Rent is properly— that portion of the produce of the earth which is paid by the farmer to the landlord for the use of the natural and inherent powers of the soil.' If buildings have been erected on a farm, or if it has been enclosed, drained, or in any way improved, by an expenditure of capital and labour, the sum which a farmer would then pay to the landlord for its use, would be composed not only of what we call rent, but of a remuneration for the use of the capital which had been laid out in improving the soil. In common language, these two sums are always confounded together, under the name of rent; but, in an inquiry of this nature, it is necessary to consider them as perfectly distinct. The laws by which profits and rent are regulated, being totally different, those which regulate the one only, cannot be accurately ascertained, if they are not separateJy considered.

If any commodity could be had at all times, and without any exertion, it would have no exchangeable value, however necessary it might be to our comfort, or even existence. In many situations, water, from its great plenty, and from the ease with which any person can make himself master of any quantity of it, has no value in exchange; and in no case would we give the smallest sum for innumerable barrels of atmospheric air. Now, on the same principle, it is evident, that if the supply of land was inexhaustible, and if it was all of the same quality, and equally well situated, no such thing as rent would ever be heard of; for, assuredly, no person would choose to pay for a commodity, which he might get at pleasure for nothing.

On the first settling of any country abounding with rich and fertile land, there is never any rent; and it is only because land is of different qualities with respect to its productive powers; and because, in the progress of population, the supply of rich and fertile land becomes exhausted, and land of an inferior quality, or less advantageously situated, must be brought into cultivation, that rent is ever paid for the use of it. When,' says Mr Ricardo, “in the progress of society, land of the second degree of fertility is taken into cultivation, rent immediately com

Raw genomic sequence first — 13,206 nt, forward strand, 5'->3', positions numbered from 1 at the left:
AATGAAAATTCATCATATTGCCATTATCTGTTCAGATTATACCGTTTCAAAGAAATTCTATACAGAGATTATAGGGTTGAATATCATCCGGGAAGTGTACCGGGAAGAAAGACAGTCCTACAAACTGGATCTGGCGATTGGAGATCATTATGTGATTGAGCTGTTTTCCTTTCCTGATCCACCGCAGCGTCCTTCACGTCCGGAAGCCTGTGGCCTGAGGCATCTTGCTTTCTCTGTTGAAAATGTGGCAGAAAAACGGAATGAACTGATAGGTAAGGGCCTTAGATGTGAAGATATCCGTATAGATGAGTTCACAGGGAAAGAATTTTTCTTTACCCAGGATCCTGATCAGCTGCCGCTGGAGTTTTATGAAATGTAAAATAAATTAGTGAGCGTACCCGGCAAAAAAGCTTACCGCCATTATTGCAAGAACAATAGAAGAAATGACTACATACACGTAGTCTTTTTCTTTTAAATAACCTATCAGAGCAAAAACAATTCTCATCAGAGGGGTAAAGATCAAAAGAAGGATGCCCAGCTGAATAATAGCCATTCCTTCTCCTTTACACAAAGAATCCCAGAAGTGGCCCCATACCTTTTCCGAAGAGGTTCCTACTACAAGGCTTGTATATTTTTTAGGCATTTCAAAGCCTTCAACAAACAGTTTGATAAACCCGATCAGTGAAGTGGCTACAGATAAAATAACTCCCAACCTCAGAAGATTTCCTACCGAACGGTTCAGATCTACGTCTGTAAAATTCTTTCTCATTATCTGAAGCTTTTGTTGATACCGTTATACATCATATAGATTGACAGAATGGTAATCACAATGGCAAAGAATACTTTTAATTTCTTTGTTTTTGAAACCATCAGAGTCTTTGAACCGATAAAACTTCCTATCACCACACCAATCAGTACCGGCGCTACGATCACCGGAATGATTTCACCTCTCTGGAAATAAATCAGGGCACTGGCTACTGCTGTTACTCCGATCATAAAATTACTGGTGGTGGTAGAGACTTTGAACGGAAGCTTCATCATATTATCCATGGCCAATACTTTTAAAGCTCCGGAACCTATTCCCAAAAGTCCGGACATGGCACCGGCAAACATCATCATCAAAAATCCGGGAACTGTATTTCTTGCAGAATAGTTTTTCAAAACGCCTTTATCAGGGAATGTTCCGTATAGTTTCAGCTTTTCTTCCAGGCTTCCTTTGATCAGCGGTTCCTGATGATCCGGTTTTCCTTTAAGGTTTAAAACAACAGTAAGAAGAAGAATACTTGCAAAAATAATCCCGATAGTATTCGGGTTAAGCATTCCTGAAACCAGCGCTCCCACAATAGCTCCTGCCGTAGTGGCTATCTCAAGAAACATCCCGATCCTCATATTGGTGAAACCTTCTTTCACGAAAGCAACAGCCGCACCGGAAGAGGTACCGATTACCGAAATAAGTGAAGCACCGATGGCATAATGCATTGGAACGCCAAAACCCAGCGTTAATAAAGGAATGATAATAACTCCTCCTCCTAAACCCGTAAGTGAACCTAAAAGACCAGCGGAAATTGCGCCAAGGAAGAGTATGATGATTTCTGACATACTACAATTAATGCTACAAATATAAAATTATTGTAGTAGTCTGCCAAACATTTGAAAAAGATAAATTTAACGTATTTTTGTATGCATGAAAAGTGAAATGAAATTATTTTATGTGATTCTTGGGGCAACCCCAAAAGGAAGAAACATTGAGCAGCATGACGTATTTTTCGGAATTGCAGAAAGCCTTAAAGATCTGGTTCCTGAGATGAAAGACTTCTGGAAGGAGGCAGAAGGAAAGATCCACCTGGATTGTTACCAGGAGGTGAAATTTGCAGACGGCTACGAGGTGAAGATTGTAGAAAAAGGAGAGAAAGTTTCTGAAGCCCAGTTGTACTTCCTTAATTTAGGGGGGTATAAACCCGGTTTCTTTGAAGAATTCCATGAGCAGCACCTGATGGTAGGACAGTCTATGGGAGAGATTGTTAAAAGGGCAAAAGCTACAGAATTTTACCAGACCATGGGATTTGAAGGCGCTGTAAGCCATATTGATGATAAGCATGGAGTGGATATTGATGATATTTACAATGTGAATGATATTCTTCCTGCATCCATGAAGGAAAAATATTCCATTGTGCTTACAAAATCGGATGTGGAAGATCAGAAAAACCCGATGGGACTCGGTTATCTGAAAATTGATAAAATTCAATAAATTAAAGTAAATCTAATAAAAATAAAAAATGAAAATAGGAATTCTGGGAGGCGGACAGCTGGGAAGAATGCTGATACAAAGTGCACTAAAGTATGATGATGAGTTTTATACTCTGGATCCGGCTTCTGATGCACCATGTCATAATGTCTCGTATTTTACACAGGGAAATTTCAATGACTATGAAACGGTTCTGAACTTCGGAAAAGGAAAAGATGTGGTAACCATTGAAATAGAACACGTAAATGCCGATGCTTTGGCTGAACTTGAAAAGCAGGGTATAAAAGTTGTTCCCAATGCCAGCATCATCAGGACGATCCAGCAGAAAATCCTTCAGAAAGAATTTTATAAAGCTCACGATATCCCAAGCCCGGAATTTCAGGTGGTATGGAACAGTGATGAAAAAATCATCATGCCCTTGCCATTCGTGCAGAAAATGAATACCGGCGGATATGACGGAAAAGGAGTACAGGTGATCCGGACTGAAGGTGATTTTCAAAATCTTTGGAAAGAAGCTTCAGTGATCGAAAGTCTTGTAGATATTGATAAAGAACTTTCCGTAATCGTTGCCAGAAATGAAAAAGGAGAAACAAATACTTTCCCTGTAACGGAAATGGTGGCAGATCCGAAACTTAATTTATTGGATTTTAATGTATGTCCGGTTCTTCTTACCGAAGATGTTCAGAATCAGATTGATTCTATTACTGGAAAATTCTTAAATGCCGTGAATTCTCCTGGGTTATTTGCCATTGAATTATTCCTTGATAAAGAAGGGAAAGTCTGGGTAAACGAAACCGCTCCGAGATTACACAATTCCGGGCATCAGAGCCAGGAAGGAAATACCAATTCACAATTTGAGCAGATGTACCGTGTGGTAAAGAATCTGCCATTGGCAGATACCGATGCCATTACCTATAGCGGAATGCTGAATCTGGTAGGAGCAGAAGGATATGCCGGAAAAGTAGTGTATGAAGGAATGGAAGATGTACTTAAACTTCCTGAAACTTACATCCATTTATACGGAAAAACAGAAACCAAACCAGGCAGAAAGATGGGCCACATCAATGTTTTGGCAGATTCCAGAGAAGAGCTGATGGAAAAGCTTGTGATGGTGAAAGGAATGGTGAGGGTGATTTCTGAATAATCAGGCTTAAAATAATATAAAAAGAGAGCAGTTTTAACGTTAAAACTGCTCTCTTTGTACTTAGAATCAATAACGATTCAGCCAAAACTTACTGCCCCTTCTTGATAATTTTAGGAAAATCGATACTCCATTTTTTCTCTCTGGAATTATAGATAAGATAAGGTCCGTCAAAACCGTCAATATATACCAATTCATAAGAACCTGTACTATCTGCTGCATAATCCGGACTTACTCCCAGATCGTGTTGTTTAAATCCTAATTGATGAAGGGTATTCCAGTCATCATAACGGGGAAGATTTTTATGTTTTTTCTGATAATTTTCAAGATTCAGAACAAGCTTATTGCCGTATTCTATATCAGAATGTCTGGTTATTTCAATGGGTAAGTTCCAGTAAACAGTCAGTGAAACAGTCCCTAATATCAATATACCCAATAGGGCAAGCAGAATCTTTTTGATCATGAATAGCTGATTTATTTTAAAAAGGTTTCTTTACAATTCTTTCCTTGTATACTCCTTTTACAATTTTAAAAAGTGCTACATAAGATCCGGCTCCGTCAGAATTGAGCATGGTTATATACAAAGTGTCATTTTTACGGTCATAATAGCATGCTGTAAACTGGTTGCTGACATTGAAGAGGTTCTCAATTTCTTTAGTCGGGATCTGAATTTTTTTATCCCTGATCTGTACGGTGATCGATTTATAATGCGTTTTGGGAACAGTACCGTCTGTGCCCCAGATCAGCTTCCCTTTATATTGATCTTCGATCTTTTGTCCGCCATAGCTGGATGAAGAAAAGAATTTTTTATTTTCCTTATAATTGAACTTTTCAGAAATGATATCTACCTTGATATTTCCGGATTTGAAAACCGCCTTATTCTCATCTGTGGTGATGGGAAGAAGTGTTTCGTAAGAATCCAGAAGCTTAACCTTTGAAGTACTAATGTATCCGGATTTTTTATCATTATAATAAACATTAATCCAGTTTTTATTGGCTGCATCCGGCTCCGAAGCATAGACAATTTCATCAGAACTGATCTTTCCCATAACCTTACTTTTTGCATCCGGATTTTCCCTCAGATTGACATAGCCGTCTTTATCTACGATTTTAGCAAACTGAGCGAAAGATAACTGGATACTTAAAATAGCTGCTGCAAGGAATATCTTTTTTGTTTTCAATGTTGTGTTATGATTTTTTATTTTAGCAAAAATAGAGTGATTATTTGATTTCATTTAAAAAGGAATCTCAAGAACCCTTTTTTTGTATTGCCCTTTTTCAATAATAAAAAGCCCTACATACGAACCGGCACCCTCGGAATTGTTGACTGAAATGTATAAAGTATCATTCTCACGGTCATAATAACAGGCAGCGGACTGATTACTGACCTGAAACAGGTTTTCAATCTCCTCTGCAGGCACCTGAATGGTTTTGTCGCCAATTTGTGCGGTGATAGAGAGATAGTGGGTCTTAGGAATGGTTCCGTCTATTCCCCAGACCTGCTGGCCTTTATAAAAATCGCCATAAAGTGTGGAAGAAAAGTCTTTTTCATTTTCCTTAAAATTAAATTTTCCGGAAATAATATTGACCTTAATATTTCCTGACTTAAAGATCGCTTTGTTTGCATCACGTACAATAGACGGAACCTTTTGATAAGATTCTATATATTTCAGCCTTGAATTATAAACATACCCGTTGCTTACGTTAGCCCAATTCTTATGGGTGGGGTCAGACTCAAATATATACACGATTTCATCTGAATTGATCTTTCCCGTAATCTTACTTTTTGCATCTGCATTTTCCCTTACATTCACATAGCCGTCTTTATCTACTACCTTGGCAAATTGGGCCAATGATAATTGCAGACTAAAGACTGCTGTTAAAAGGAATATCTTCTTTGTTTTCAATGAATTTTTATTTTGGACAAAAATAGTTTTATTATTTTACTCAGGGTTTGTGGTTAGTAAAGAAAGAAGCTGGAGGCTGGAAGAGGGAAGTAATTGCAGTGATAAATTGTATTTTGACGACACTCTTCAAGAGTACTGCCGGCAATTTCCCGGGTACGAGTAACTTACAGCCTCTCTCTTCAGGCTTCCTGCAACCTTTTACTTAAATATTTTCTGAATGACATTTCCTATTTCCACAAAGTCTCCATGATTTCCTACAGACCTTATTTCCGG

mences on that of the first quality, and the amount of that rent will depend on the difference in the quality of these two portions of land. Where land of the third quality is taken into cultivation, rent immediately commences on the second, and it is regulated as before, by the difference in their productive powers. At the same time, the rent of the first quality will rise, for that must always be above the rent of the second, by the difference of the produce which they yield with a given quantity of capital and labour. With every step in the progress of population, which shall oblige a country to have recourse to lands of a worse quality, to enable it to raise its supply of food, -rent on all the more fertile land will rise.'

Now, the sole reason why rent begins to be paid on land of the first quality, whenever land of a secondary quality is taken into cultivation, is, because on the inferior land a greater expenditure of capital and labour is necessary to afford the same produce. When the wants of society force us to have recourse to poorer soils, rent immediately begins to be paid on land of the first quality, just because there cannot, in the same country, be two rates of profit :--and if we suppose, that with an equal expenditure of capital and labour, land, of different degrees of fertility, yields 100, 90, 80, 70, &c. quarters of wheat, the 10 quarters of excess on the first over the second, would, when they were both cultivated, really constitute rent, whether they were farmed by landlords or tenants ;-for the cultivator of the inferior land would obtain the same profits on his capital if he were to cultivate the richer land, and be able, over and above, to pay 10 quarters as rent. In like manner, the 20 quarters of excess of the first over the third, would, after lands of the third degree of fertility had been cultivated, constitute rent, and so on as lands of inferior quality were successively brought under cultivation.

• If then,' to use the words of Mr Ricardo, 'good land existed in a quantity much more abundant than the production of food for the increasing population required, or if capital could be indefinitely employed without a diminished return on the old land, there could be no rise of rent ; for rent invariably proceeds from the employment of an additional quantity of labour, with a proportionably less return.'

The raising of raw produce is extremely different from every other species of industry. In manufactures the worst machinery is first set in motion, and every day its powers are improved ; and it is rendered capable of yielding a greater amount of produce with the same expense. The discovery of a new machine, or of a more expeditious and less expensive method of manufacturing, very soon supersedes the older and clumsier machinery previously in use; while the consequent competition